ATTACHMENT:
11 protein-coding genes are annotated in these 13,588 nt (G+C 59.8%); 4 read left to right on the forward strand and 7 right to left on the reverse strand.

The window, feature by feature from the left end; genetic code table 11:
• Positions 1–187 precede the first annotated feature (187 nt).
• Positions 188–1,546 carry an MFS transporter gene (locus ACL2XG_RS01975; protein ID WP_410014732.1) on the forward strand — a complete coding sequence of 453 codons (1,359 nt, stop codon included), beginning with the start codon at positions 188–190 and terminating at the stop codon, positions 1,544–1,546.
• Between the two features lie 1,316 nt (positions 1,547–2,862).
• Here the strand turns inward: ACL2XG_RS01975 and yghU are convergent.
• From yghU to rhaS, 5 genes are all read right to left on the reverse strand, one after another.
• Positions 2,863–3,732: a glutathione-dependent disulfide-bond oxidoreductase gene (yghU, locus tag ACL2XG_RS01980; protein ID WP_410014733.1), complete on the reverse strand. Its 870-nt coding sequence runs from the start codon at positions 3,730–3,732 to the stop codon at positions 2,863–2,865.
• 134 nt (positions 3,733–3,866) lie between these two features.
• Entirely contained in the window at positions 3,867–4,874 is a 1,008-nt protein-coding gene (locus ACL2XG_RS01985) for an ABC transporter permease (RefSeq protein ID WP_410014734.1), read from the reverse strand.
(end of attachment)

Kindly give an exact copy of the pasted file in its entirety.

11 protein-coding genes are annotated in these 13,588 nt (G+C 59.8%); 4 read left to right on the forward strand and 7 right to left on the reverse strand.

The window, feature by feature from the left end; genetic code table 11:
• Positions 1–187 precede the first annotated feature (187 nt).
• Positions 188–1,546 carry an MFS transporter gene (locus ACL2XG_RS01975; protein ID WP_410014732.1) on the forward strand — a complete coding sequence of 453 codons (1,359 nt, stop codon included), beginning with the start codon at positions 188–190 and terminating at the stop codon, positions 1,544–1,546.
• Between the two features lie 1,316 nt (positions 1,547–2,862).
• Here the strand turns inward: ACL2XG_RS01975 and yghU are convergent.
• From yghU to rhaS, 5 genes are all read right to left on the reverse strand, one after another.
• Positions 2,863–3,732: a glutathione-dependent disulfide-bond oxidoreductase gene (yghU, locus tag ACL2XG_RS01980; protein ID WP_410014733.1), complete on the reverse strand. Its 870-nt coding sequence runs from the start codon at positions 3,730–3,732 to the stop codon at positions 2,863–2,865.
• 134 nt (positions 3,733–3,866) lie between these two features.
• Entirely contained in the window at positions 3,867–4,874 is a 1,008-nt protein-coding gene (locus ACL2XG_RS01985) for an ABC transporter permease (RefSeq protein ID WP_410014734.1), read from the reverse strand.